Federal vs Unitary Government
Magna Carta, or the Great Charter, a treaty signed between King John and his barons in 1215, guaranteed rights and privileges of the lords, freedom of the church, and the laws of the land. This treaty has been a landmark in paving the way for all future democratic systems of governance whether unitary or federal. It was Magna Carta that ultimately led to the creation of people’s rule through the instrument of parliament. Many people fail to appreciate the differences between the two forms of governments despite both being democracies. This article attempts to highlight the differences between federal and unitary governments.
Federal system is a very centralized form of government where the federal (or central) government has a high degree of authority. The federal government takes decisions about policies and has a mechanism for the implementation of these policies at the state level. Federal government has the authority to levy taxes and thus controls the money supply. It also decides foreign policy and defense matters while relegating responsibility of law and order in the hands of state governments.
States are administrative units that still have great powers over their subjects. However, states do not have the power to interfere in the working of the federal government. Whenever, there is a question of who reigns supreme, it is the federal law that is termed superior than a state law if there is a conflict between the two and interpretation is required in the Supreme Court.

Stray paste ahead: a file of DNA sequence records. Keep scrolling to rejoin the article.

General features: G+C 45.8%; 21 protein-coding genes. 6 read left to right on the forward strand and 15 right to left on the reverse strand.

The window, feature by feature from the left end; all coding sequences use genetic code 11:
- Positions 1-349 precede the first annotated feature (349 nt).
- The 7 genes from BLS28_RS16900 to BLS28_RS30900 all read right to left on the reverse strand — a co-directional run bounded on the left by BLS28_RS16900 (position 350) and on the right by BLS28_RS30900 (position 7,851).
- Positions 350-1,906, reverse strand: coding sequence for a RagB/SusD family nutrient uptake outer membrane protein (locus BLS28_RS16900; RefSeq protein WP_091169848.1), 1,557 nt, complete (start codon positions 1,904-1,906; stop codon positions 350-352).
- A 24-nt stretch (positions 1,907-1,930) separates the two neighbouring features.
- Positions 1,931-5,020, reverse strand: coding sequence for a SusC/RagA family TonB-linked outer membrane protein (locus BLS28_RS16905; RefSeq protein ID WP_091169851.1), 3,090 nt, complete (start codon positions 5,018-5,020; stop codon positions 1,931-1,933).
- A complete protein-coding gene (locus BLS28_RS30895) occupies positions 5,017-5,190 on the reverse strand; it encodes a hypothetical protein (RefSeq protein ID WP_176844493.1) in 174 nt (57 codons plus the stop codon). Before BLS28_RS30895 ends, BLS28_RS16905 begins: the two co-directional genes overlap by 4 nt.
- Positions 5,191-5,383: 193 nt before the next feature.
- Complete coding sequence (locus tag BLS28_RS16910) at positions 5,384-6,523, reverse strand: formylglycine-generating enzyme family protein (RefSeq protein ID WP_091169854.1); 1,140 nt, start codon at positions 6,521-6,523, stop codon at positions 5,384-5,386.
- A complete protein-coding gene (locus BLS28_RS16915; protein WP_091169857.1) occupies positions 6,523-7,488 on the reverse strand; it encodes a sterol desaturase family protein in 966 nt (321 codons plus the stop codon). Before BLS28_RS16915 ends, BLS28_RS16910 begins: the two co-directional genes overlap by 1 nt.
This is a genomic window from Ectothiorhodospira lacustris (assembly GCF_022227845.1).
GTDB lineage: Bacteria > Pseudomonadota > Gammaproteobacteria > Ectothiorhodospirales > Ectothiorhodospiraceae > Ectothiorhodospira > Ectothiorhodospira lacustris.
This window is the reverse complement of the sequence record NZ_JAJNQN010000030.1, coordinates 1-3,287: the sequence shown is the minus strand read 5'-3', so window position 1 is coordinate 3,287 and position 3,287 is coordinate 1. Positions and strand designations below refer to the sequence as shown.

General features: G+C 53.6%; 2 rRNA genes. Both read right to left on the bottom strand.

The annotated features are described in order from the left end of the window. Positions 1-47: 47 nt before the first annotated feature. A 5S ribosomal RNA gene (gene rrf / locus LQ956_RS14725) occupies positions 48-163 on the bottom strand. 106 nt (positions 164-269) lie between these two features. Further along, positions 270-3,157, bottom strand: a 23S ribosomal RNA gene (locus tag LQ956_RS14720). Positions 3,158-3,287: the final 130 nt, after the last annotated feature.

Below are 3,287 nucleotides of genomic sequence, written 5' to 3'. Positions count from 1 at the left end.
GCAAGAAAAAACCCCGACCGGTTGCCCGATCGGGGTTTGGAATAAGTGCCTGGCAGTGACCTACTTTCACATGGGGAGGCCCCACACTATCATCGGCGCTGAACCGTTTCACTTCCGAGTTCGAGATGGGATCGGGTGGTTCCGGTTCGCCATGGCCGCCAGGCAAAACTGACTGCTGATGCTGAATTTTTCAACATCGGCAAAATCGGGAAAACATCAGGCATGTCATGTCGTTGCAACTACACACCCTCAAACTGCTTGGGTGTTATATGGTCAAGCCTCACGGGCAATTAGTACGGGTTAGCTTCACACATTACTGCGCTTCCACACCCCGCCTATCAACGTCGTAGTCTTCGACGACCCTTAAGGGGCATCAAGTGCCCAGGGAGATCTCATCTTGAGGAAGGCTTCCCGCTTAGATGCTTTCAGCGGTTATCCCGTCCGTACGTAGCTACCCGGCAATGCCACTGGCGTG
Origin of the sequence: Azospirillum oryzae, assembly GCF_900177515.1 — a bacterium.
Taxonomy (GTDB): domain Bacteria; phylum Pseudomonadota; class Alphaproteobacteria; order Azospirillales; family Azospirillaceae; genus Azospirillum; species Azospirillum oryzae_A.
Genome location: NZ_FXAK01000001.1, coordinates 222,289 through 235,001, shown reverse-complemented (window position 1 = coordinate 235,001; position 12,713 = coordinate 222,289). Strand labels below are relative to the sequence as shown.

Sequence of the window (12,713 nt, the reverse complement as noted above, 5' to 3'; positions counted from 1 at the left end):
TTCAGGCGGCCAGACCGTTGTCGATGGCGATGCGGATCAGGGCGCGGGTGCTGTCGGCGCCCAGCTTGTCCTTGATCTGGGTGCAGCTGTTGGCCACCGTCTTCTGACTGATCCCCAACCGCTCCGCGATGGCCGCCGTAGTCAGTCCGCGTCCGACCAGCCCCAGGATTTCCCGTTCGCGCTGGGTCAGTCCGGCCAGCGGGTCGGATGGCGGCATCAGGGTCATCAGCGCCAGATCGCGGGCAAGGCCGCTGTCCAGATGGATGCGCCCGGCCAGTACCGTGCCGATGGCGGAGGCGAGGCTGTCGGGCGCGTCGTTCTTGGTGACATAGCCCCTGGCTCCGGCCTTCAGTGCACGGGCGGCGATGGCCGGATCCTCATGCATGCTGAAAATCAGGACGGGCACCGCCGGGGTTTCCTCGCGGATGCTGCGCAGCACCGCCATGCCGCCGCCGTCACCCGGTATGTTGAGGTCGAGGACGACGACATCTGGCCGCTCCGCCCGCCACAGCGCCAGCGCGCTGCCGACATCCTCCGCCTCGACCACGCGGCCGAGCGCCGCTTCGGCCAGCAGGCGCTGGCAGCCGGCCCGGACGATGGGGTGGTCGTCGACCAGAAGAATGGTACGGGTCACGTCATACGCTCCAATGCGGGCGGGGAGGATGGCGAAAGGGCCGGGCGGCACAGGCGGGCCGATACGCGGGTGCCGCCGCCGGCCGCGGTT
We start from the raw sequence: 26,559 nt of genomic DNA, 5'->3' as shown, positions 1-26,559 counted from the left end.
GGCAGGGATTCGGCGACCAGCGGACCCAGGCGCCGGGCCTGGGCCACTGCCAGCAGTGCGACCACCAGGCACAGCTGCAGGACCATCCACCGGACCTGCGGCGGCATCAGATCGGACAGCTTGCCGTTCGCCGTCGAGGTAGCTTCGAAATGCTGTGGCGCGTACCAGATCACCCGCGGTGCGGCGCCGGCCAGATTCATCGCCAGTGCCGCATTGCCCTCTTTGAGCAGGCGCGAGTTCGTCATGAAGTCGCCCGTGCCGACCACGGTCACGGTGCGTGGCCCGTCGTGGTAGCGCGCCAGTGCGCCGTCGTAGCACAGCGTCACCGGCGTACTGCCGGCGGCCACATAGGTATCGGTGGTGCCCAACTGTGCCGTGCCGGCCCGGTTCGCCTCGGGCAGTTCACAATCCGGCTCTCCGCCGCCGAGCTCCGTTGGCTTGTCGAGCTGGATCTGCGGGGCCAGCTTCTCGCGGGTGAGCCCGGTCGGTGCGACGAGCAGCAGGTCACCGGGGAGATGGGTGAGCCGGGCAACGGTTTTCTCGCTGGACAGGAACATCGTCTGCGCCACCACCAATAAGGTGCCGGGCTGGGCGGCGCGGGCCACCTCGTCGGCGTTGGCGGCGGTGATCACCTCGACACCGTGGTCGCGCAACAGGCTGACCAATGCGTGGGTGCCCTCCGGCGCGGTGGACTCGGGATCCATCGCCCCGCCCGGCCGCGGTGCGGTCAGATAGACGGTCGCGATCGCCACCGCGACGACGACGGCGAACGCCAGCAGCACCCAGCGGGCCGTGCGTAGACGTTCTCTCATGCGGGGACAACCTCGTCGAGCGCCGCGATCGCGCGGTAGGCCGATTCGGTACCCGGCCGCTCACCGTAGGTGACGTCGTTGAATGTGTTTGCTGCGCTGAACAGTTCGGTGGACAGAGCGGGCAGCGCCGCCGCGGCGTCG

US is the prime example of a federal system of governance. While states can have, and they, in fact, had laws against homosexuality, but when the federal Supreme Court ruled that these laws were against the individual rights of privacy of the citizens, the laws made by states stood annulled. The same situation prevailed during the civil rights movement when the federal court ruled against Jim Crow laws that upheld segregation between whites and blacks.
Unitary system of governance is a system where the central government has the supreme powers. This form of governance has powers highly concentrated in the central government. Whatever powers are vested in local governments such as counties are there for the sake of administration and convenience and, in all instances, the laws of the central government are upheld. This system of governance is followed in UK where there is a parliamentary democracy and all laws are national laws and local counties follow these laws in entirety. Yes, counties have their bureaucracies and administrative set ups, but it is only because parliament has given them permission to do so.
In many countries that are smaller than UK, but following a unitary form of government, there are no regional governments. Local councils may have their rules and policies but only if they are not in conflict with the national laws. This form of government is more common in small countries, but China, which is a large country, also has a unitary form of government.
Federal Government vs Unitary Government
• While both forms of governance can be democracies, federal government is less centralized than unitary government
• In a federal government, states enjoy some powers and can make their own laws. However, in unitary government, local governments have no powers and their rules are valid only if they are not in conflict with the central laws.
• Unitary government is seen all over Europe, and it is more common in smaller countries
• UK is the prime example of unitary government while US is the prime example of the federal government.